In today’s competitive retail climate, every business owner is seeking to achieve any advantage available, and retail clustering is one way businesses are managing to increase their sales.

Along with businesses, potential customers are increasingly trying to find ways to make shopping easier. If we look at the overall successful shopping experience from a customer’s point of view, it becomes simple. Customers don’t want to drive across town and back to purchase various items. They are looking for a shopping experience which has access to a variety of merchandise.

Retail clustering fills the bill. It offers the potential customer an easy and efficient experience, and automatically increases the sales from individual stores in the cluster. That is why it works.

A retail cluster is a group of businesses located in the same shopping area. They can be in a mall, a strip shopping center, or a downtown. It really doesn’t matter where they are located; what matters is their composition. It only works when compatible business are clustered together and have the same customers.

Probably the best example would be food courts at major malls where vendors are grouped together. They all have the same customers, many of whom might go into the food court to buy from one vendor, but end up buying from several different vendors.

This works the same way in any shopping center. If a shopping area contains businesses that have the same customers, the likelihood of those customers shopping in more than one business is greatly enhanced.

Surveys have shown a majority of today’s shoppers go to a shopping area with only a vague idea of specific items they are shopping for. In a retail strip with compatible stores, the shopper rarely goes in only one store, since merchandise in the entire group of stores includes items that the customer commonly purchases.

Retail clustering is a way for both businesses and the customer to be served. For both to be successful the customer must have access to a variety of stores and restaurants that cater to him or her, which results in the businesses having higher sales. The idea that a retail business standing by itself can be as successful as a business located in the middle of 15 compatible businesses defies all retail logic.

“Compatible” is the key word, and that means a customer of one must be a customer of all. It doesn’t mean a group of stores should all carry the same merchandise. It is, instead, that the merchandiser or restaurant or shoe store or jewelry store must have the same customer. That customer could conceivably buy a dress at a ladies’ dress shop, eat lunch at an adjacent restaurant, and then pick up a pair of trainers at a shoe store.

Disney did a study that indicated not only did retail clustering increase sales on Main Street in the Magic Kingdom, but the storefronts that are approximately 25 feet wide work better. Actually, Disney designed some of the larger spaces with extra doors to replicate the 25-foot storefronts, which are the standard width for older downtowns.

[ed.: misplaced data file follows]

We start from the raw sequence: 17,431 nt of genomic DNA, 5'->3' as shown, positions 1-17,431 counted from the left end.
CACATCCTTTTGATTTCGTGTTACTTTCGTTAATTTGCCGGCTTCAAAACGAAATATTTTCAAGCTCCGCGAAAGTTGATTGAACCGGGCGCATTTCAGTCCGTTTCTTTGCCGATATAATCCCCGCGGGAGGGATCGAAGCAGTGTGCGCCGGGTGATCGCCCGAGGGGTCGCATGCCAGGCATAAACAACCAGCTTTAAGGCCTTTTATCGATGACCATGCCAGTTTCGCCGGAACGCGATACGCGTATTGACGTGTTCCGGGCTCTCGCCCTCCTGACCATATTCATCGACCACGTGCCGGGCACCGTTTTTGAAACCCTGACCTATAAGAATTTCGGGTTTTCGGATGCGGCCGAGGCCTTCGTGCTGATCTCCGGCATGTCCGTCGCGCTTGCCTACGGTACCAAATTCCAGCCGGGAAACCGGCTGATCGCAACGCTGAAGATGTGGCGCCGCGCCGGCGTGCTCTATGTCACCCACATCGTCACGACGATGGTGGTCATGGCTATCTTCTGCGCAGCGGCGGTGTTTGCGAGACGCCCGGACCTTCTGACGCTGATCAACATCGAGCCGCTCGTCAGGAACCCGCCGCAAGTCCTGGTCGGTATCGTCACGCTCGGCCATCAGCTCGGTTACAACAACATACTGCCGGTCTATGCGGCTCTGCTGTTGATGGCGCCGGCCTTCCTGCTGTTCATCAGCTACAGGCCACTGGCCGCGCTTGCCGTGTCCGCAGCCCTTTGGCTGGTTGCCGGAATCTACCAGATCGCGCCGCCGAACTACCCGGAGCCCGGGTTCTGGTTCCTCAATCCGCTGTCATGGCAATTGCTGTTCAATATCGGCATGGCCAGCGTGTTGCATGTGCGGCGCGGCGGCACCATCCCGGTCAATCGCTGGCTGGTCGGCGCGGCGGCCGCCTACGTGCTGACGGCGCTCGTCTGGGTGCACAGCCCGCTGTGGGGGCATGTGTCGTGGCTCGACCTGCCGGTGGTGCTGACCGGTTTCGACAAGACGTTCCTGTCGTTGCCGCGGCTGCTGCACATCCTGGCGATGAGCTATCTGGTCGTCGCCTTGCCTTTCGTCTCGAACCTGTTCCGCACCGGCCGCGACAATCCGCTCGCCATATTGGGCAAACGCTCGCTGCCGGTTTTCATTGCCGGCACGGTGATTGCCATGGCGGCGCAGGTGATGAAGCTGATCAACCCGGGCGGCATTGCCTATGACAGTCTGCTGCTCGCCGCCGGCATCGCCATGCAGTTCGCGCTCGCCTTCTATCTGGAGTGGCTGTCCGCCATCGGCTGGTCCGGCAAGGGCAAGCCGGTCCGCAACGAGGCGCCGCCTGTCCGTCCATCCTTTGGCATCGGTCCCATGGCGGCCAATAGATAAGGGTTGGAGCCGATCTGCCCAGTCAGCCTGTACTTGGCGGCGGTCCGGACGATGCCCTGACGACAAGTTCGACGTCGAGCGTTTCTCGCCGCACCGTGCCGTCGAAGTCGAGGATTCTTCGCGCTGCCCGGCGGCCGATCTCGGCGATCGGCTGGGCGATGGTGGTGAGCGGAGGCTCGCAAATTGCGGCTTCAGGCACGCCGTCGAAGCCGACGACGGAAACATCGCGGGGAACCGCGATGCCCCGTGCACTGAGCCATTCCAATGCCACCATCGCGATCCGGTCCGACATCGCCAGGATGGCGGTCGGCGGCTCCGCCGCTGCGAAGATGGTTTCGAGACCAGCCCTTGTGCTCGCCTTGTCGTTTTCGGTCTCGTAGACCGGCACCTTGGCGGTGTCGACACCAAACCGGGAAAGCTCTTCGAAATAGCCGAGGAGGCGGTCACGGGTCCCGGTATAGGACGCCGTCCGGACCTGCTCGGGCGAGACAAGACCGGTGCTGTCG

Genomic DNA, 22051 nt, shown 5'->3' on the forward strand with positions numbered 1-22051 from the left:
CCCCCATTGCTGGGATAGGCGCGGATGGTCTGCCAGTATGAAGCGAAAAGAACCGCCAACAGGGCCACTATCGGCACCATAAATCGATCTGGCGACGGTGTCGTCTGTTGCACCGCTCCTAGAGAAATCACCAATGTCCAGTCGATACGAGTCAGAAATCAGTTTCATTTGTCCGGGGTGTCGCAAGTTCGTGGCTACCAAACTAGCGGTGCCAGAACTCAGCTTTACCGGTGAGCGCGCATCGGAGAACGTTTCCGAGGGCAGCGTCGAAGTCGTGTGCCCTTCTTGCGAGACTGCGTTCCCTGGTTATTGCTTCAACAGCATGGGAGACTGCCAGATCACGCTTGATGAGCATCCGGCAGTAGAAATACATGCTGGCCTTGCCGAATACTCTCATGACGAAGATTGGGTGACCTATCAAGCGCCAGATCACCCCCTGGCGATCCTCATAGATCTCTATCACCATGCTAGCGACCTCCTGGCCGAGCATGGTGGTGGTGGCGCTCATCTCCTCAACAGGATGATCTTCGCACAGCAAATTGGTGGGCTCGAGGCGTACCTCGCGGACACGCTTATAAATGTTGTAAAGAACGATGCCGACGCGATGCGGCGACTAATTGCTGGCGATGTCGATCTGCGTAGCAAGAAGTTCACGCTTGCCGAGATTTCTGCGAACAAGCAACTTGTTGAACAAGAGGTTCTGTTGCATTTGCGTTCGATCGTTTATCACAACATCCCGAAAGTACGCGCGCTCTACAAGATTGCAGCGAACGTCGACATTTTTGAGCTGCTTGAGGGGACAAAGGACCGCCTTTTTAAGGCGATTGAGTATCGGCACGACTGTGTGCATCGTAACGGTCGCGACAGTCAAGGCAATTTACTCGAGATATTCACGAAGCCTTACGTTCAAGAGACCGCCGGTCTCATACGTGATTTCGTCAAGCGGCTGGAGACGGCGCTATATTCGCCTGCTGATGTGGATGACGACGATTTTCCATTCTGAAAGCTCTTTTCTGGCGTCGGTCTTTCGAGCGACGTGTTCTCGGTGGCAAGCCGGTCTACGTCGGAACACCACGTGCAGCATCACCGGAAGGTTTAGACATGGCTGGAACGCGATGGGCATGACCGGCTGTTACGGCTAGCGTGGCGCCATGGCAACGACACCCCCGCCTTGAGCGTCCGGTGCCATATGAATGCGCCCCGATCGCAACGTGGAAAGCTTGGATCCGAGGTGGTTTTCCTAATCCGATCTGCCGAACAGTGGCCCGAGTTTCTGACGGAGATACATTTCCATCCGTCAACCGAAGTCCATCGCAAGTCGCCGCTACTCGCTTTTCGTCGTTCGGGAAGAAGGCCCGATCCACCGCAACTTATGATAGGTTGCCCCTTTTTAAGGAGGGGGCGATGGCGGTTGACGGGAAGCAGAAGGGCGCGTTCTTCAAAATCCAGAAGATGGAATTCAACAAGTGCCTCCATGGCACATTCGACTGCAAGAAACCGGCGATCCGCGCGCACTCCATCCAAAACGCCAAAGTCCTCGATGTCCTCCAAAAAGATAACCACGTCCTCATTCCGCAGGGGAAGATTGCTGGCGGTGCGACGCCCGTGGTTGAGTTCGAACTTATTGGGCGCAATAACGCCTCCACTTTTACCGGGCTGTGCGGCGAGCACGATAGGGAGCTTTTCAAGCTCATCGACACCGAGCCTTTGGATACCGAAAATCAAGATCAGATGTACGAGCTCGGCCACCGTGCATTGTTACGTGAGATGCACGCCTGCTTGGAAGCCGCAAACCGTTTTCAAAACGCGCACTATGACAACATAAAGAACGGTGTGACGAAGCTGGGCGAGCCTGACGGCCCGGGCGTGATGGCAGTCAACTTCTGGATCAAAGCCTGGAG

There are a couple of challenges in the retail clustering concept that should be considered. In the shopping area, the retail stores should all be on the first floor, and there should be a solid line of them. A parking lot or non-compatible store or company is a killer to retail clustering, and professionals such as doctors’ or dentists’ offices should never occupy first-floor space.

Studies have shown that many shoppers will stop and turn around when they come to a non-compatible store or a parking lot, even though there are more stores past the interruption. Office space on the ground floor of a retail area is a sure way to lose the benefit of retail clustering.

Another key to developing a retail clustering shopping area is the economic level of the customer. A resale shop next to a high-end ladies’ clothing store is not retail clustering, even though they both sell ladies’ dresses. They aren’t catering to the same caliber of buyer, and they lose the benefits of compatible retail clustering.

In the same way, if we were to break up the existing strip of businesses with office space or with businesses that carry products that aren’t typical items purchased by the targeted customers, then the entire shopping area would suffer.

The three steps to success, according to retail trainers, is to define and target shopper groups, arrange like-minded stores together to meet unique demands of those groups, then analyze their performance.

In my recent column about the energy impact of the ammunition in AR-15 semi-automatic weapons, I wrote: “A typical AR-15 bullet leaves the barrel traveling almost three times faster than–and imparting more than three times the energy of–a typical 9mm bullet from a handgun.”

Almost every response from readers was about how to lower the death rate from gun violence, and all agreed on the need to keep the mentally ill from owning a gun. Here are a couple:

“I believe it [the AR-15 bullet] actually delivers nine times the energy, because velocity is squared in the energy equation, e equals one-half mass times velocity squared.” That is why the AR-15 kills instead of wounds.

Another writer suggested limiting the magazine to three shots; “a duck hunter has more protection than our school children.”

Email Richard Mason at [email protected]